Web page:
Institute for War and Peace Reporting | Giving Voice, Driving Change

Squatter Conflict Escalates in Kazakstan

Residents of a poor part of Almaty scheduled for demolition continue protesting to demand they be allowed to stay where they are.
By Igor Kindopp
Shantytown residents Kazakstan’s second city Almaty have launched a hunger strike in an attempt to force the authorities to climb down on a plan to demolish hundreds of homes.

The city administration has made several attempts this year to clear away townships that have sprung up around the edges of the former capital in recent years, but has encountered stiff resistance from residents.

For more than a month, the focus of attention has been Bakai. On several occasions, squads of riot police have entered the area as protection for court officials serving eviction orders and teams of demolition men. Each time they have managed to destroy only a few homes before being repulsed by angry locals.

There were similar scenes in Shanyrak and Aigerim, two other illegal townships, in March and April.

In the latest incident on May 31, nearly 400 policemen cordoned off parts of Bakai while the demolition squad took down four houses.

Locals were taken by surprise, as many were attending a party in a nearby field to mark Children’s Day in Kazakstan. Ainur Kurmanov, the leader of Kazakstan Socialist Resistance, a group which has been supporting the residents’ protests, said, “It was all ruined because people ran to the demolition site immediately after they got the news, 40 to 60 minutes into the celebrations.”

According to Kurmanov, residents angered at the lack of advance warning confronted the security forces.

“Police were breaking into houses. After crashing through the door, they threw all the inhabitants’ belongings into the street. Once they had done four houses, they went up the hill, and after destroying one more house there, they moved to the other side of the village.”

By this time, a crowd had gathered and some - mainly teenagers - began throwing stones, sticks and bottles at the police. The protesters foiled attempts to demolish a sixth house, said Kurmanov.

“There were many different clashes between locals and police. One of the police units began dispersing a crowd of women gathered nearby... using special [riot] equipment,” he continued. “Some of the women were injured and in the chaos a pram with a small baby inside was overturned.”

The heat was turned up when rumours spread that three young children had died after being trapped inside one of the buildings that were demolished. After the story was repeated on an opposition website, Almaty police quickly put out a statement saying the reports of deaths were untrue.

The police statement said that while the fifth house was being taken down in line with the court order, “local residents began behaving aggressively” and police were forced to step in.

The case of Bakai and other shantytowns subject to demolition orders has been taken up by opposition groups, and their representatives used a parliamentary session held the same day to present their concerns to the legislature. In response, 36 of the 77 members of parliament wrote to Kazakstan’s chief prosecutor requesting a halt to the demolitions.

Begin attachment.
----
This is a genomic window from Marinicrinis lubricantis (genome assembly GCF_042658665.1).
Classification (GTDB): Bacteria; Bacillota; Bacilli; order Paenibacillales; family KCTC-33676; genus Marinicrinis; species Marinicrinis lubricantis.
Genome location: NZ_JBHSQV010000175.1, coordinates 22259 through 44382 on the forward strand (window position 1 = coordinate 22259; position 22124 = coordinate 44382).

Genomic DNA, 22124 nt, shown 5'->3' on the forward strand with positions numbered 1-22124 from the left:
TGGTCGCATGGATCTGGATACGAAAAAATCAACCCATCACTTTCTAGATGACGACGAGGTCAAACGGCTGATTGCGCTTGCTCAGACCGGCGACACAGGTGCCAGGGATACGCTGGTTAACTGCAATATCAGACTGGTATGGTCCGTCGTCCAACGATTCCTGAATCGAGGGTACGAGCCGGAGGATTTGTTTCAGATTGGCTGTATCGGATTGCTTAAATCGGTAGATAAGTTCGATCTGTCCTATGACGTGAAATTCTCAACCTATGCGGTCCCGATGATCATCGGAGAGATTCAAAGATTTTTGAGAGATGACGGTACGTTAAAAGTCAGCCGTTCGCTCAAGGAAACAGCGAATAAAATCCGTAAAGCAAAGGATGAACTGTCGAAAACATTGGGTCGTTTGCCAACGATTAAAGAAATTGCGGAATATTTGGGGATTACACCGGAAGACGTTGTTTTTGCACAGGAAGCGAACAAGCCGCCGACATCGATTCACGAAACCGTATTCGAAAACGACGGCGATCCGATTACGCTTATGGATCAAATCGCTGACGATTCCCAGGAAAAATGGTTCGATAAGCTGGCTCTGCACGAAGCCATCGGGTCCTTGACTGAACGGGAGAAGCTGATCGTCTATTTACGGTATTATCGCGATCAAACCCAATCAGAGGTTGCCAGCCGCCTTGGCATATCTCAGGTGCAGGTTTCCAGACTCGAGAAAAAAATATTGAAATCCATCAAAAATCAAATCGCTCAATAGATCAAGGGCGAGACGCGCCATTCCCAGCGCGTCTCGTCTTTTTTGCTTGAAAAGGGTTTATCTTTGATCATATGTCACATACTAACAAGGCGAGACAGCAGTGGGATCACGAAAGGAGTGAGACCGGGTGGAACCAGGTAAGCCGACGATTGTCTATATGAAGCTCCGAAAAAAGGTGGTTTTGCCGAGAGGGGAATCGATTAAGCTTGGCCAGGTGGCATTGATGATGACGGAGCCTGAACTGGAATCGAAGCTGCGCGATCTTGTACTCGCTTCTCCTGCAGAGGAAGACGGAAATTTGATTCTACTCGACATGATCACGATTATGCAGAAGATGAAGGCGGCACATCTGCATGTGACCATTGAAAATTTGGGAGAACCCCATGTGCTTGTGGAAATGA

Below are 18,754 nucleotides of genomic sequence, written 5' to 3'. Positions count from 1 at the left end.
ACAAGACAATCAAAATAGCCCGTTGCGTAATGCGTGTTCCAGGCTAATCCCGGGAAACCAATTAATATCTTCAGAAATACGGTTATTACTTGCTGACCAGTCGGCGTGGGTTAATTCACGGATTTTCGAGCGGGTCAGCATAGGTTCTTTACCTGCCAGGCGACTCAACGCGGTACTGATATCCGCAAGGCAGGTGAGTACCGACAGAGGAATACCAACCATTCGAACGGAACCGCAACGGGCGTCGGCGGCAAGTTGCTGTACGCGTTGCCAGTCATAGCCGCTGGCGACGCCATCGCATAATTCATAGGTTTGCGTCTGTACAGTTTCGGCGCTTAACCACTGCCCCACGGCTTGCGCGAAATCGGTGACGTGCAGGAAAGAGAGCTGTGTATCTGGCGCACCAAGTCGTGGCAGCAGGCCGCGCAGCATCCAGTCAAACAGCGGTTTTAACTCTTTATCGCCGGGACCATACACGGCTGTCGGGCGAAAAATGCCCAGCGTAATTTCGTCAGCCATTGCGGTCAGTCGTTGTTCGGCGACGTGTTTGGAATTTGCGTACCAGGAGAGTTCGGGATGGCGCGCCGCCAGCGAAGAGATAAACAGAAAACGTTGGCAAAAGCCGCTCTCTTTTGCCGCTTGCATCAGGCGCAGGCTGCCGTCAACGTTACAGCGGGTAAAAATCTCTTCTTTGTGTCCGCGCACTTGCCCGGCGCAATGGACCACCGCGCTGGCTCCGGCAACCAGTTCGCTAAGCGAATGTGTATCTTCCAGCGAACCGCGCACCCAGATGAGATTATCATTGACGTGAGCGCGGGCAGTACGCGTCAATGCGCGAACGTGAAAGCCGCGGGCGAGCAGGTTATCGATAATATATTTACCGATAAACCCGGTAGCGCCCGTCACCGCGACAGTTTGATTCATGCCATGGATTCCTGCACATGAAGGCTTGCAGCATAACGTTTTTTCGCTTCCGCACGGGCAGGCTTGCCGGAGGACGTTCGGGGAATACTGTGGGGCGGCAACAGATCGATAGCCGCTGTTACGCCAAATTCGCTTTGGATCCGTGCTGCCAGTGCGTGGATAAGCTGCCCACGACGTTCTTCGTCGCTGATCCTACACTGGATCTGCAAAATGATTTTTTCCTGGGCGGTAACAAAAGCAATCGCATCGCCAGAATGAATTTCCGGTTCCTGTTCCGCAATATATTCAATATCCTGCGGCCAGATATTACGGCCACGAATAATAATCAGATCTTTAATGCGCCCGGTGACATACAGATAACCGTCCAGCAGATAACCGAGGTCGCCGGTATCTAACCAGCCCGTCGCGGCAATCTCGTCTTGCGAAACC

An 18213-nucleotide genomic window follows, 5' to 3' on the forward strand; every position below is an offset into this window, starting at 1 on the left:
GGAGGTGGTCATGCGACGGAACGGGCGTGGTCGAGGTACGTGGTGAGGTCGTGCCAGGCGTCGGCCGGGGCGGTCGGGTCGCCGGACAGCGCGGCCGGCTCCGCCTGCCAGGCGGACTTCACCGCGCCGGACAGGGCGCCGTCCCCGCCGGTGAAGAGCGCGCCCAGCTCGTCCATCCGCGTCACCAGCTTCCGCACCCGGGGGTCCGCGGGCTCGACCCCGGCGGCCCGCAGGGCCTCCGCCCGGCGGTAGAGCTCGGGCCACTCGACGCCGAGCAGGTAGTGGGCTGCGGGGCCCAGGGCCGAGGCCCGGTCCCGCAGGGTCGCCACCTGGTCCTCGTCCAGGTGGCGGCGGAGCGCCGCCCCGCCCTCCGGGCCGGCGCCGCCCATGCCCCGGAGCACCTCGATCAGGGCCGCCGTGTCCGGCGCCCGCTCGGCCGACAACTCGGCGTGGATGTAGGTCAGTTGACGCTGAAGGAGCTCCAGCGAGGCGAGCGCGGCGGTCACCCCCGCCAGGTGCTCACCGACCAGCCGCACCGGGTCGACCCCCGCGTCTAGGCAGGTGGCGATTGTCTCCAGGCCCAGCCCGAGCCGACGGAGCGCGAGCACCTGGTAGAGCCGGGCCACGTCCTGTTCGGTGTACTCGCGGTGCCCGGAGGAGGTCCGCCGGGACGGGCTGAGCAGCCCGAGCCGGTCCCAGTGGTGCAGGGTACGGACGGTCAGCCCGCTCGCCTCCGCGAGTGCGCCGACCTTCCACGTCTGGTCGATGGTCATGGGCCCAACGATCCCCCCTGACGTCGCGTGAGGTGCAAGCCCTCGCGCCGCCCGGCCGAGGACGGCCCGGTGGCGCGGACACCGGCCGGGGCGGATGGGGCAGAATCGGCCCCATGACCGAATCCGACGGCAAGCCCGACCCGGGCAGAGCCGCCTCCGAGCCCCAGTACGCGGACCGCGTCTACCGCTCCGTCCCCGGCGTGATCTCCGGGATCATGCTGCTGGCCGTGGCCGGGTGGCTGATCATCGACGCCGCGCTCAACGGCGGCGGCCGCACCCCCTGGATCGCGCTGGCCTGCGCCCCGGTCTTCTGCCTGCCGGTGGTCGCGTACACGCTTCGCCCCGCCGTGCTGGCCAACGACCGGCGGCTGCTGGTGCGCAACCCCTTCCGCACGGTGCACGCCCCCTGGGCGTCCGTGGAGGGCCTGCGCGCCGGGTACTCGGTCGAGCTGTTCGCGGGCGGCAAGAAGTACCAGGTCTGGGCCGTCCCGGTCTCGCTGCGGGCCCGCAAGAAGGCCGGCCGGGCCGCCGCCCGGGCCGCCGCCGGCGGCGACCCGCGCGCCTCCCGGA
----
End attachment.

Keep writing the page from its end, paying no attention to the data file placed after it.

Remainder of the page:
But a motion by deputy Amalbek Tshanov to hold a formal debate on the issue and question Almaty mayor Imangali Tasmagambetov and Kazak interior minister Baurjan Muhametjanov has yet to be acted on.

Tensions increased further on June 4, when about 25 activists from Bakai residents began a hunger strike; the number rose to 40 the following day.

Their main demand is to be granted legal rights to the land on which they have built houses.

"We want to legalise our rights to these land plots, because like all citizens of this republic we have equal rights to land,” a female hunger striker, who did not want to be named, told IWPR. “We are not breaking any laws and we have only taken this step in order to achieve justice.”

Residents say many of them have been living in Bakai for a decade. Some had acquired residence papers before 1999, when the land on which Bakai and other townships stand was acquired by the city of Almaty. But their documents were never recognised by the authorities, who have ruled that the land is illegally occupied and subject to redevelopment.

Because the area does not technically exist in the eyes of the municipal authorities, there are no public utilities such as water, electricity and gas.

Alikhan Ramazanov, the head of Alga, the successor to the opposition Democratic Movement of Kazakstan, said Bakai residents had heard their land was to be redeveloped into a motor-racing track.

The strength of the residents’ legal position remains unclear, but it appears that they may be fighting a losing battle as the Almaty authorities have shown little sign of backing down.

“Many international standards were violated during the demolition of homes in Bakai,” said Zhemis Turmagambetova, the director of the Human Rights Charter group.

In an attempt to clarify the situation, IWPR approached the Almaty city administration, but was told that all queries had to be made in writing to the land affairs department and would only receive a response after they had been reviewed, which might take 30 days.

“At the moment, the situation is up in the air, and demolition attempts may be resumed,” said Kurmanov.

Gulmira Arbabaeva is a correspondent for the Panorama newspaper. Igor Kindopp is an independent journalist in Almaty.

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